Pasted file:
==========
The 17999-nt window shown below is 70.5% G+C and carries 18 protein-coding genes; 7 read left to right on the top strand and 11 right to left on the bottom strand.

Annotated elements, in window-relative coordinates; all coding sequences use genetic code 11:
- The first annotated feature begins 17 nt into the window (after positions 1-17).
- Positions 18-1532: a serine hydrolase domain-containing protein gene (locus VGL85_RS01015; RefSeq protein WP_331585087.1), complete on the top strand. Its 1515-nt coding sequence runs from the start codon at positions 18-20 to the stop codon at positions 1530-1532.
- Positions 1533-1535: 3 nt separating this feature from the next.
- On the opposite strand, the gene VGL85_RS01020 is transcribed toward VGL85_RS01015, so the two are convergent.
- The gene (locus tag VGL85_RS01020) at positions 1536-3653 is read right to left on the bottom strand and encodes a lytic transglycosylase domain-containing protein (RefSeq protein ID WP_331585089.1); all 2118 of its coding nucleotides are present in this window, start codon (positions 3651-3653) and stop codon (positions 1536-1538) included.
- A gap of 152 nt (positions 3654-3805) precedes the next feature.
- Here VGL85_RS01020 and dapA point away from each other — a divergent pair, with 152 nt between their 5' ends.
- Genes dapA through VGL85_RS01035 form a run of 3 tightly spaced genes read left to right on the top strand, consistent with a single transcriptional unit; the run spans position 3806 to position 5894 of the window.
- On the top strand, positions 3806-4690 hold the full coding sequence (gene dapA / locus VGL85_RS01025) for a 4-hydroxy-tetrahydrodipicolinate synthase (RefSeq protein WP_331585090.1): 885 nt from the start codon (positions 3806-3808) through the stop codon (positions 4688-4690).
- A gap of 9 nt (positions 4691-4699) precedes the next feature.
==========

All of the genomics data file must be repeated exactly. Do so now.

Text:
The 17999-nt window shown below is 70.5% G+C and carries 18 protein-coding genes; 7 read left to right on the top strand and 11 right to left on the bottom strand.

Annotated elements, in window-relative coordinates; all coding sequences use genetic code 11:
- The first annotated feature begins 17 nt into the window (after positions 1-17).
- Positions 18-1532: a serine hydrolase domain-containing protein gene (locus VGL85_RS01015; RefSeq protein WP_331585087.1), complete on the top strand. Its 1515-nt coding sequence runs from the start codon at positions 18-20 to the stop codon at positions 1530-1532.
- Positions 1533-1535: 3 nt separating this feature from the next.
- On the opposite strand, the gene VGL85_RS01020 is transcribed toward VGL85_RS01015, so the two are convergent.
- The gene (locus tag VGL85_RS01020) at positions 1536-3653 is read right to left on the bottom strand and encodes a lytic transglycosylase domain-containing protein (RefSeq protein ID WP_331585089.1); all 2118 of its coding nucleotides are present in this window, start codon (positions 3651-3653) and stop codon (positions 1536-1538) included.
- A gap of 152 nt (positions 3654-3805) precedes the next feature.
- Here VGL85_RS01020 and dapA point away from each other — a divergent pair, with 152 nt between their 5' ends.
- Genes dapA through VGL85_RS01035 form a run of 3 tightly spaced genes read left to right on the top strand, consistent with a single transcriptional unit; the run spans position 3806 to position 5894 of the window.
- On the top strand, positions 3806-4690 hold the full coding sequence (gene dapA / locus VGL85_RS01025) for a 4-hydroxy-tetrahydrodipicolinate synthase (RefSeq protein WP_331585090.1): 885 nt from the start codon (positions 3806-3808) through the stop codon (positions 4688-4690).
- A gap of 9 nt (positions 4691-4699) precedes the next feature.